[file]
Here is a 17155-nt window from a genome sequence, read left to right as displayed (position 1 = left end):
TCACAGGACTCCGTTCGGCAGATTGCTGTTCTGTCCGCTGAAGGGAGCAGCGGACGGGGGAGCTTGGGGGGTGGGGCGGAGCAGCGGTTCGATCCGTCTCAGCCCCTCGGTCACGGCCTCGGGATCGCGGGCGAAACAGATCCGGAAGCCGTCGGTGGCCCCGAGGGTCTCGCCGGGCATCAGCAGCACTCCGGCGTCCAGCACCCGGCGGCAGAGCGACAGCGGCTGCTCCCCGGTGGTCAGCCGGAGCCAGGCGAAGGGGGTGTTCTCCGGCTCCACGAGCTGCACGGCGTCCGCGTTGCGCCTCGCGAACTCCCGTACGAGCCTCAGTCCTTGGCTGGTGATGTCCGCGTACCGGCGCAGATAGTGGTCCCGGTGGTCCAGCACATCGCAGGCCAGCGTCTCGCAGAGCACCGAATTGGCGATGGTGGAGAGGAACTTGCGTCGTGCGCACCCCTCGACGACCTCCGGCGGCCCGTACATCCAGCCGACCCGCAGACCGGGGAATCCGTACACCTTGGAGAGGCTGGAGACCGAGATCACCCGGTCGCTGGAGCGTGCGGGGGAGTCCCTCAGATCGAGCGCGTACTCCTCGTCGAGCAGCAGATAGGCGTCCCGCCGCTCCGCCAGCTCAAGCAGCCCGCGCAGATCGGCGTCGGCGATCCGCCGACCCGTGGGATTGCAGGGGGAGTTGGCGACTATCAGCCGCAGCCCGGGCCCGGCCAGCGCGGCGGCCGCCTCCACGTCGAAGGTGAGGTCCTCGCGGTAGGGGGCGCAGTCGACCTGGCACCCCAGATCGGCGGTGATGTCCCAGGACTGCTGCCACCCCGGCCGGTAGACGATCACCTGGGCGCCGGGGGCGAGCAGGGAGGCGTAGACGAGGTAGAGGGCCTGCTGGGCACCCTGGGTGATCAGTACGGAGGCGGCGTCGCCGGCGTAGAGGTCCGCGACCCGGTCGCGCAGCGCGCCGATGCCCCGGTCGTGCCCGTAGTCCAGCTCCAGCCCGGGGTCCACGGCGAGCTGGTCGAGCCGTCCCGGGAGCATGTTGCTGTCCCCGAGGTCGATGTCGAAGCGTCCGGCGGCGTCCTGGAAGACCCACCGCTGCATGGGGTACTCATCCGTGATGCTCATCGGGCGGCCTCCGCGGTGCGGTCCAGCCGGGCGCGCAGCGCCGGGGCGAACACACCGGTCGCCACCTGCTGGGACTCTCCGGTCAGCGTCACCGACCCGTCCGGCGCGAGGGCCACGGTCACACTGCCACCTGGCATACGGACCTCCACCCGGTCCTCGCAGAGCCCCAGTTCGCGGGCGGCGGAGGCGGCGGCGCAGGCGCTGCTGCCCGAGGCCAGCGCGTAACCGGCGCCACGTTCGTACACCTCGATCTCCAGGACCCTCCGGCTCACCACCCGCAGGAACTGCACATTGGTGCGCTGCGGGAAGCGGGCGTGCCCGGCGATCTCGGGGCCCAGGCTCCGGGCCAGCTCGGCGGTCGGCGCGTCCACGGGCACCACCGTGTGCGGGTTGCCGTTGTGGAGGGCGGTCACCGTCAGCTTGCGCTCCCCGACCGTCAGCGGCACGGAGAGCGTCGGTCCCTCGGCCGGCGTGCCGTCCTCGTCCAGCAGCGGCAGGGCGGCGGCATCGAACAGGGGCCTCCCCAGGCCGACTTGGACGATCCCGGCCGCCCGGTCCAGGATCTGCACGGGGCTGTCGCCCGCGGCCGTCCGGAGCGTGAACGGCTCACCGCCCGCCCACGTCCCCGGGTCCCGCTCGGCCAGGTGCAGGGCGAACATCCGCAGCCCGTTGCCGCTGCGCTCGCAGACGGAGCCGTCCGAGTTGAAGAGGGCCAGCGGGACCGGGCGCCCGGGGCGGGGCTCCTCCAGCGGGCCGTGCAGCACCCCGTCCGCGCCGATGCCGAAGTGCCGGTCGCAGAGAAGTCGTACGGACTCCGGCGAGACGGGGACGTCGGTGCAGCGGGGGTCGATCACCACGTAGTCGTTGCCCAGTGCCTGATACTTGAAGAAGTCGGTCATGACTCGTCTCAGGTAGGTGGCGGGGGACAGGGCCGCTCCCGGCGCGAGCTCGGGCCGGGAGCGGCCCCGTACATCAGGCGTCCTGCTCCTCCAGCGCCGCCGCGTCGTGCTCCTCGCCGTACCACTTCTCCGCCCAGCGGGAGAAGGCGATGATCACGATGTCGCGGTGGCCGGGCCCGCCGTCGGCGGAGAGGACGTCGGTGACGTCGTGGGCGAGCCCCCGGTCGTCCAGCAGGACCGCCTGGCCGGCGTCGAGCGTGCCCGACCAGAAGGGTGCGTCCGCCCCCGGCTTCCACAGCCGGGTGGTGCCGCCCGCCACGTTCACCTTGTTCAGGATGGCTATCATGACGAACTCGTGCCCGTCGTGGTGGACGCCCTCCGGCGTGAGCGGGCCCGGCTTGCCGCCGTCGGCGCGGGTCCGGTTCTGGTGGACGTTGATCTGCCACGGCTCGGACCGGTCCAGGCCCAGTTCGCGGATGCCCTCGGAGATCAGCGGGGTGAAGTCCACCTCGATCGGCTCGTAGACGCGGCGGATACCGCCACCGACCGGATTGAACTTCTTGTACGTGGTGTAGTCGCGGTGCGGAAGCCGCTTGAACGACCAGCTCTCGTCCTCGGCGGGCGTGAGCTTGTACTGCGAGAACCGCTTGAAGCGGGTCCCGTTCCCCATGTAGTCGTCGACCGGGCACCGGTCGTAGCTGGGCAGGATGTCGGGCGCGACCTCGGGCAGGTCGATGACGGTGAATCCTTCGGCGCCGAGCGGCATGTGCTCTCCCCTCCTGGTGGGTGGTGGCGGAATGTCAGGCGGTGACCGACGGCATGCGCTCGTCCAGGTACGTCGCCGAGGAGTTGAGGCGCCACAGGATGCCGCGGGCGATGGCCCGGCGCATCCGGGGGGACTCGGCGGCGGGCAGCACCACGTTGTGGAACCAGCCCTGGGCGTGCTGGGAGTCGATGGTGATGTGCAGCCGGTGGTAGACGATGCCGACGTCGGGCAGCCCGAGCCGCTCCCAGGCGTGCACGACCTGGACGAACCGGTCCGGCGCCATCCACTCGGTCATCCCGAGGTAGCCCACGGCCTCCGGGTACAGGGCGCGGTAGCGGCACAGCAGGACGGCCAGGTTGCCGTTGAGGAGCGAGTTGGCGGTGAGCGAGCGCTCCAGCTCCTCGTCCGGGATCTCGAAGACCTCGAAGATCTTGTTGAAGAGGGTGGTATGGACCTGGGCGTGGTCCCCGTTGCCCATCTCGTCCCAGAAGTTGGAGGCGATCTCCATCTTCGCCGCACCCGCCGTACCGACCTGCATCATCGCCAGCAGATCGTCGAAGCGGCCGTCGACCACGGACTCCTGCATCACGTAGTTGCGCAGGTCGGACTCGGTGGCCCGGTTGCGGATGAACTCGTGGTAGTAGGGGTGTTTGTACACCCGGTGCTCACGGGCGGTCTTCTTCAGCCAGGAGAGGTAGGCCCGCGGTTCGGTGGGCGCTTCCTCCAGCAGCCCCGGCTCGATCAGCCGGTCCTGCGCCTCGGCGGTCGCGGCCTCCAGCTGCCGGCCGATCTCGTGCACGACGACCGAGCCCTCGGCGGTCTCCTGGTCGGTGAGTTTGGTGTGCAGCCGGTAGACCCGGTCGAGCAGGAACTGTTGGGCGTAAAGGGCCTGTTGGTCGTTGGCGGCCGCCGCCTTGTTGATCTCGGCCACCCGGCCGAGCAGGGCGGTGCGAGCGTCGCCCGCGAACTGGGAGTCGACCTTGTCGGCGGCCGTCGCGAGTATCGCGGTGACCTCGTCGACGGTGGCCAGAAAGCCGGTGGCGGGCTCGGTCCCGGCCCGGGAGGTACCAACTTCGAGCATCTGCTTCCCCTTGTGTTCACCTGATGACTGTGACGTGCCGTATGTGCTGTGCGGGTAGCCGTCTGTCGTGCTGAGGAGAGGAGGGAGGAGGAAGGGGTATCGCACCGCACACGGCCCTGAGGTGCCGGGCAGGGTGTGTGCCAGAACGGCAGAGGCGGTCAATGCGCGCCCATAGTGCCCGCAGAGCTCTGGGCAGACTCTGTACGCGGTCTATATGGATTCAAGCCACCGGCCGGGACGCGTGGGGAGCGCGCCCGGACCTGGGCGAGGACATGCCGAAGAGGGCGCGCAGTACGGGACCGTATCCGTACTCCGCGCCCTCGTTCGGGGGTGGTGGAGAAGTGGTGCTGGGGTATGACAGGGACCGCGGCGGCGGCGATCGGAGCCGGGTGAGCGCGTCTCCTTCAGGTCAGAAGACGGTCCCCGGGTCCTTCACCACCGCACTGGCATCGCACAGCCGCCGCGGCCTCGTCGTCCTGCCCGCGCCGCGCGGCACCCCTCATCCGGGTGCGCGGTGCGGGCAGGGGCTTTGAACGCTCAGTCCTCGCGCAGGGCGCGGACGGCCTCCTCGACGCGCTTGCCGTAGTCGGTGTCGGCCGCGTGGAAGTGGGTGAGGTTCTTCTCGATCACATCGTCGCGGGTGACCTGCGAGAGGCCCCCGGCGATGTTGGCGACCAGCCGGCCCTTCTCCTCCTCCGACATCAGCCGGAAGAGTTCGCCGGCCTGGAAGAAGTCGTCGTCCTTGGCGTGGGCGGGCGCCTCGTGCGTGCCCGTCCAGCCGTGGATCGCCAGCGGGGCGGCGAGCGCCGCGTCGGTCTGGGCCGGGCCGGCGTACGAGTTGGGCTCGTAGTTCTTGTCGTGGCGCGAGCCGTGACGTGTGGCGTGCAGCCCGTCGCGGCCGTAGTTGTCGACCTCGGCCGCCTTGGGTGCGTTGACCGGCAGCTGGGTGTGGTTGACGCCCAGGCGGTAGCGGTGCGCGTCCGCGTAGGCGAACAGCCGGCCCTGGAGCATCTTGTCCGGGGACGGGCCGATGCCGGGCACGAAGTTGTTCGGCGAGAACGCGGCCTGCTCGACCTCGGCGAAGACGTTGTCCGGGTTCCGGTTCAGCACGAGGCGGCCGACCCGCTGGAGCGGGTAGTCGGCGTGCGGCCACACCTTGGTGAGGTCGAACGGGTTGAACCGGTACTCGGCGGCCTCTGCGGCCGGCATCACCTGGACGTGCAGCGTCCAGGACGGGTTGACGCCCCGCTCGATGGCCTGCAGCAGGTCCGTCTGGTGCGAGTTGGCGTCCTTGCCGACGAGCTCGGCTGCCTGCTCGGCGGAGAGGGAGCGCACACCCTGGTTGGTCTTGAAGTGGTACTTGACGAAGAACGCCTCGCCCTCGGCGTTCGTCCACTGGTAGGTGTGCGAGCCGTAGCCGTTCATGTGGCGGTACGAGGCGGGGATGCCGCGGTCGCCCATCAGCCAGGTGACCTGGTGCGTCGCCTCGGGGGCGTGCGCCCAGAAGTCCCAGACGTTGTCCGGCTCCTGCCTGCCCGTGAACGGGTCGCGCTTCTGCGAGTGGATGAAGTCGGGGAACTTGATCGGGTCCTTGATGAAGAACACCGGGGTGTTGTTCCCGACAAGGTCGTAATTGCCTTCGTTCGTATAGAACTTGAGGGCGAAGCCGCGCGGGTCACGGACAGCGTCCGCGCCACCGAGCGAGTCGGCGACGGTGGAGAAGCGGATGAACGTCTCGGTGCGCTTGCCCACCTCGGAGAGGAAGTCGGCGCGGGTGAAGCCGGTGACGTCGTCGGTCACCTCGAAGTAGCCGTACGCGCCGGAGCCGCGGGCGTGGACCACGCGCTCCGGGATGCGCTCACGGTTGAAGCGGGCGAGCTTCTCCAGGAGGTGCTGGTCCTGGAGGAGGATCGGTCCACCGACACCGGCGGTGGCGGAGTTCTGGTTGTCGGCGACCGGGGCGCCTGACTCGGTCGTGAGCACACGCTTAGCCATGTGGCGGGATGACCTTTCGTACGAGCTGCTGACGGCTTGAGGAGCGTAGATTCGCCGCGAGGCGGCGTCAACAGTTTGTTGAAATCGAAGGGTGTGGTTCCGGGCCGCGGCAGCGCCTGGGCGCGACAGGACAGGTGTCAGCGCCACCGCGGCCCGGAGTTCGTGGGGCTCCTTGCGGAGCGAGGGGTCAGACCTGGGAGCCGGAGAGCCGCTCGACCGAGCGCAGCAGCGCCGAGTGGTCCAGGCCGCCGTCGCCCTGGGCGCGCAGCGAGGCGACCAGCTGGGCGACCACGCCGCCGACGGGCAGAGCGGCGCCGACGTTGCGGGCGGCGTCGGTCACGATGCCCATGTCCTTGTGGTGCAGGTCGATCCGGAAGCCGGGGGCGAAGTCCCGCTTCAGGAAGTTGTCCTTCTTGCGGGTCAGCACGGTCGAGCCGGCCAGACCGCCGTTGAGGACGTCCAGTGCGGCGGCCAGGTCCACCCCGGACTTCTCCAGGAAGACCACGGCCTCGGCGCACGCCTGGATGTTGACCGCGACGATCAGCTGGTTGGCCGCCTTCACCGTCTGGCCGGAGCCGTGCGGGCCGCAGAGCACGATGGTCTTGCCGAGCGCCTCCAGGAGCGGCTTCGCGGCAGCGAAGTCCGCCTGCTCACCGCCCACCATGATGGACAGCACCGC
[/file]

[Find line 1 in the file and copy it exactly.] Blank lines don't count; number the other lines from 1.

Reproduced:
Here is a 17155-nt window from a genome sequence, read left to right as displayed (position 1 = left end):